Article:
Living in Silicon Valley may actually drive you deep into debt.
Magnify Money recently took a look at which U.S. cities are becoming too expensive, even for those with salaries of $100,000 per year. Its study examined average expenses for a family of three, and incorporated everything from taxes and 401k expenses to student loans and child-care costs.
Though Magnify Money says it “created a hypothetical, but fairly typical, couple with one child who earns a combined gross income of $100,000 (or $8,333 monthly),” its base student loan debt is $222 across the board. This appears to assume one earner in the household; if your family has two salaries, expect some of the noted expenses to compound.
San Jose, California – the epicenter of Silicon Valley – is the worst offender on this list. The study says your six-figure salary would leave you $454 in the hole, monthly.
It doesn’t get much better in San Francisco, either. Though it’s fashionable for many tech pros to live in the city and commute to Silicon Valley, you’d still be behind $160 every month. Washington D.C., Bridgeport, Connecticut, and Boston, Massachusetts leave you in debt $360, $98, and $31 per month, respectively.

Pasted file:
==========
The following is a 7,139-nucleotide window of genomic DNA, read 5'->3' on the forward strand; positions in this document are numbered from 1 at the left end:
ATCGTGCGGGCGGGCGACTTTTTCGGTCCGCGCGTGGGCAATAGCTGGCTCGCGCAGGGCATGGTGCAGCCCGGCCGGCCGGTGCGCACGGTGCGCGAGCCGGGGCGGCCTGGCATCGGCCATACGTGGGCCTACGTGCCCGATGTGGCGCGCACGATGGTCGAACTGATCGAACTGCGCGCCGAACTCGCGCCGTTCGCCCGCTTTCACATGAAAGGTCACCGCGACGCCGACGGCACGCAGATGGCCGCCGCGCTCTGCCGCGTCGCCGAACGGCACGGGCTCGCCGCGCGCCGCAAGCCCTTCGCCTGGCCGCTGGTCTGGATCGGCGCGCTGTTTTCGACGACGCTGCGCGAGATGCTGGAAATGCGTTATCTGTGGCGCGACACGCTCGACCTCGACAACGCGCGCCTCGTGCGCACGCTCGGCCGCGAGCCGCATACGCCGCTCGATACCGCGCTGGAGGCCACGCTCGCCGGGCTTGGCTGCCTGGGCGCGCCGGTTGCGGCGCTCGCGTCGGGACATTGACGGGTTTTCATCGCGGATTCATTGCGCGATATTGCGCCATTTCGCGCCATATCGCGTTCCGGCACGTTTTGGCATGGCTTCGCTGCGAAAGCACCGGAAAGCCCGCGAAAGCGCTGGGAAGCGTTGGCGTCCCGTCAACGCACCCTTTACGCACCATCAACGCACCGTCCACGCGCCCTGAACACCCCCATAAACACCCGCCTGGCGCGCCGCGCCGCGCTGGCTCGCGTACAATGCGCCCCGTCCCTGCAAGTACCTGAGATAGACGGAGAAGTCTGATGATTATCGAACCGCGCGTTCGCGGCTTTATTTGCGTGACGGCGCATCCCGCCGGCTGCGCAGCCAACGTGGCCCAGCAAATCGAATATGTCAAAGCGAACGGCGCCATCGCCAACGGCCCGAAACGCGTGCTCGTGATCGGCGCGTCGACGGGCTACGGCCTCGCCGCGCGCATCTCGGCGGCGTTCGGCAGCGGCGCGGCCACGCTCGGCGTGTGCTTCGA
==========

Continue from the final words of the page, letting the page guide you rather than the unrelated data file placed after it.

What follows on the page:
It’s not all bad news, though. If you like commuting, we suggest finding a job in Los Angeles and commuting from Oxnard, where you’ll be left with $138 monthly after expenses. Love Connecticut? Hartford leaves six-figure earners with $479 left over each month. If the buzz of a big city is your thing, New York will have your bank account $505 better every 30 days.
Even Honolulu, Hawaii gives you $140 pocket change each month.
When we compare Magnify Money’s findings versus the Dice Salary Survey, things start looking up for your average tech professional. Silicon Valley’s average salary is $114,654 for tech pros, which leaves you with some funds left over if you stick to Magnify Money’s expense breakdown. The only place the two top-ten lists converge negatively is Washington D.C.; tech pros there earn just shy of six figures, which exacerbates the potential negative balance on your credit cards.
We advocate for avoiding Silicon Valley, mostly due to studies suggesting a skewed cost of living. While it’s still the epicenter of tech, studies show jobs at most of the area’s tech companies last less than two years; so the headache and cost of relocation might just not be worth it.